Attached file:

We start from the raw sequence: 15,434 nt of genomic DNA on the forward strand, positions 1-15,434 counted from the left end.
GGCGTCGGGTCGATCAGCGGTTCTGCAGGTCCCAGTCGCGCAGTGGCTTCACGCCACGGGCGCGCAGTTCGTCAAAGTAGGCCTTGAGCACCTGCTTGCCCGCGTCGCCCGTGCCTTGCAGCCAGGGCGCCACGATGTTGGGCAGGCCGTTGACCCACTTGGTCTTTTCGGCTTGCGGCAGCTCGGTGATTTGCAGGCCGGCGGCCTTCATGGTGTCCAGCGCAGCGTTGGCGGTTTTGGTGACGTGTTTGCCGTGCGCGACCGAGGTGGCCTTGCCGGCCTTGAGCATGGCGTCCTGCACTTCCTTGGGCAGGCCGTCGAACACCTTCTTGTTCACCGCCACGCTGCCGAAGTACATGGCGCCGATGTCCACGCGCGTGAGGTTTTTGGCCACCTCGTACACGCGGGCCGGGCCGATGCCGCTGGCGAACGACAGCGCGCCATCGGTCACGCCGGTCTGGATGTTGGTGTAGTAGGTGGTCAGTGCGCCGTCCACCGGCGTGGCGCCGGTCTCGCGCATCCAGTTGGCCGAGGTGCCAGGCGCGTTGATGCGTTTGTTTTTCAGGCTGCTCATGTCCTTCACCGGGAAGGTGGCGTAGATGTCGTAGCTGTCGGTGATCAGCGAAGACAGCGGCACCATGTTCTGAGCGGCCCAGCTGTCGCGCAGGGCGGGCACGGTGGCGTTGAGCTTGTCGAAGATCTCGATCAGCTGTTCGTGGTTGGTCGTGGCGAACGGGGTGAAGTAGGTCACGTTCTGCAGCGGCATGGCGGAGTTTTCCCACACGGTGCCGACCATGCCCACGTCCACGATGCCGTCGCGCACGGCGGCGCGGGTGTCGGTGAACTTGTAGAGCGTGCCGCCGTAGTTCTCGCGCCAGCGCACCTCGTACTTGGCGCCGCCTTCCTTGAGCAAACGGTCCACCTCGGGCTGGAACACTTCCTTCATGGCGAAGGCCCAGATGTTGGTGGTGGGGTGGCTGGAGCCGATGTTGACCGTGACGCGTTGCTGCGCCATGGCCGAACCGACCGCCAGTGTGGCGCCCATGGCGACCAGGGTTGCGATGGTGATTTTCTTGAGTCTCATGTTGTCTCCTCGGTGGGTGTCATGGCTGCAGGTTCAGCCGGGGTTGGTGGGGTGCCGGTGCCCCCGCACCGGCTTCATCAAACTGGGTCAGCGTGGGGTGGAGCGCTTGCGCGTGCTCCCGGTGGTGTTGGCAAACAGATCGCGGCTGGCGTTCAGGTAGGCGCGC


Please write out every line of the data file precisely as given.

We start from the raw sequence: 15,434 nt of genomic DNA on the forward strand, positions 1-15,434 counted from the left end.
GGCGTCGGGTCGATCAGCGGTTCTGCAGGTCCCAGTCGCGCAGTGGCTTCACGCCACGGGCGCGCAGTTCGTCAAAGTAGGCCTTGAGCACCTGCTTGCCCGCGTCGCCCGTGCCTTGCAGCCAGGGCGCCACGATGTTGGGCAGGCCGTTGACCCACTTGGTCTTTTCGGCTTGCGGCAGCTCGGTGATTTGCAGGCCGGCGGCCTTCATGGTGTCCAGCGCAGCGTTGGCGGTTTTGGTGACGTGTTTGCCGTGCGCGACCGAGGTGGCCTTGCCGGCCTTGAGCATGGCGTCCTGCACTTCCTTGGGCAGGCCGTCGAACACCTTCTTGTTCACCGCCACGCTGCCGAAGTACATGGCGCCGATGTCCACGCGCGTGAGGTTTTTGGCCACCTCGTACACGCGGGCCGGGCCGATGCCGCTGGCGAACGACAGCGCGCCATCGGTCACGCCGGTCTGGATGTTGGTGTAGTAGGTGGTCAGTGCGCCGTCCACCGGCGTGGCGCCGGTCTCGCGCATCCAGTTGGCCGAGGTGCCAGGCGCGTTGATGCGTTTGTTTTTCAGGCTGCTCATGTCCTTCACCGGGAAGGTGGCGTAGATGTCGTAGCTGTCGGTGATCAGCGAAGACAGCGGCACCATGTTCTGAGCGGCCCAGCTGTCGCGCAGGGCGGGCACGGTGGCGTTGAGCTTGTCGAAGATCTCGATCAGCTGTTCGTGGTTGGTCGTGGCGAACGGGGTGAAGTAGGTCACGTTCTGCAGCGGCATGGCGGAGTTTTCCCACACGGTGCCGACCATGCCCACGTCCACGATGCCGTCGCGCACGGCGGCGCGGGTGTCGGTGAACTTGTAGAGCGTGCCGCCGTAGTTCTCGCGCCAGCGCACCTCGTACTTGGCGCCGCCTTCCTTGAGCAAACGGTCCACCTCGGGCTGGAACACTTCCTTCATGGCGAAGGCCCAGATGTTGGTGGTGGGGTGGCTGGAGCCGATGTTGACCGTGACGCGTTGCTGCGCCATGGCCGAACCGACCGCCAGTGTGGCGCCCATGGCGACCAGGGTTGCGATGGTGATTTTCTTGAGTCTCATGTTGTCTCCTCGGTGGGTGTCATGGCTGCAGGTTCAGCCGGGGTTGGTGGGGTGCCGGTGCCCCCGCACCGGCTTCATCAAACTGGGTCAGCGTGGGGTGGAGCGCTTGCGCGTGCTCCCGGTGGTGTTGGCAAACAGATCGCGGCTGGCGTTCAGGTAGGCGCGC